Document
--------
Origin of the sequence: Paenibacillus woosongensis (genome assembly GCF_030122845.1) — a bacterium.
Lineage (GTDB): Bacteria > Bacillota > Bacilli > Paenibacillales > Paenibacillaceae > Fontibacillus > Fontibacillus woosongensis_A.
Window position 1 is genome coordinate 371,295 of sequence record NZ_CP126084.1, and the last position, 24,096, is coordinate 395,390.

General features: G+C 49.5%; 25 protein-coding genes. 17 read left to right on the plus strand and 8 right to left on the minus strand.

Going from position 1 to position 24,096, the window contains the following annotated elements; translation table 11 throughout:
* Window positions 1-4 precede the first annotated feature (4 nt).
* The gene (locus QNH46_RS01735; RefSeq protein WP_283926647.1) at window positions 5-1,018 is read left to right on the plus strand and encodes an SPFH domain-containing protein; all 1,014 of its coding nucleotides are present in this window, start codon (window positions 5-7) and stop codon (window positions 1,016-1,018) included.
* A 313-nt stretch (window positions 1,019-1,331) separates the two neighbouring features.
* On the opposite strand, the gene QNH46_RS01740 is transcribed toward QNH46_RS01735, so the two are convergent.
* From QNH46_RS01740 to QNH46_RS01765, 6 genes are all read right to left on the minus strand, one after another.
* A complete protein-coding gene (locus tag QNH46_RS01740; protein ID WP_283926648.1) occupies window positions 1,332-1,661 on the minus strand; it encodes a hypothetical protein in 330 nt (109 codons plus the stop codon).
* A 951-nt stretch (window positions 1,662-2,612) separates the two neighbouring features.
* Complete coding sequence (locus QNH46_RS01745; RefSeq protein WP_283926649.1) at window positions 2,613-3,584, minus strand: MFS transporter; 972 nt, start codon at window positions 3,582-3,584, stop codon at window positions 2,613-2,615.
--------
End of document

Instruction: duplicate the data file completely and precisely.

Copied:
Origin of the sequence: Paenibacillus woosongensis (genome assembly GCF_030122845.1) — a bacterium.
Lineage (GTDB): Bacteria > Bacillota > Bacilli > Paenibacillales > Paenibacillaceae > Fontibacillus > Fontibacillus woosongensis_A.
Window position 1 is genome coordinate 371,295 of sequence record NZ_CP126084.1, and the last position, 24,096, is coordinate 395,390.

General features: G+C 49.5%; 25 protein-coding genes. 17 read left to right on the plus strand and 8 right to left on the minus strand.

Going from position 1 to position 24,096, the window contains the following annotated elements; translation table 11 throughout:
* Window positions 1-4 precede the first annotated feature (4 nt).
* The gene (locus QNH46_RS01735; RefSeq protein WP_283926647.1) at window positions 5-1,018 is read left to right on the plus strand and encodes an SPFH domain-containing protein; all 1,014 of its coding nucleotides are present in this window, start codon (window positions 5-7) and stop codon (window positions 1,016-1,018) included.
* A 313-nt stretch (window positions 1,019-1,331) separates the two neighbouring features.
* On the opposite strand, the gene QNH46_RS01740 is transcribed toward QNH46_RS01735, so the two are convergent.
* From QNH46_RS01740 to QNH46_RS01765, 6 genes are all read right to left on the minus strand, one after another.
* A complete protein-coding gene (locus tag QNH46_RS01740; protein ID WP_283926648.1) occupies window positions 1,332-1,661 on the minus strand; it encodes a hypothetical protein in 330 nt (109 codons plus the stop codon).
* A 951-nt stretch (window positions 1,662-2,612) separates the two neighbouring features.
* Complete coding sequence (locus QNH46_RS01745; RefSeq protein WP_283926649.1) at window positions 2,613-3,584, minus strand: MFS transporter; 972 nt, start codon at window positions 3,582-3,584, stop codon at window positions 2,613-2,615.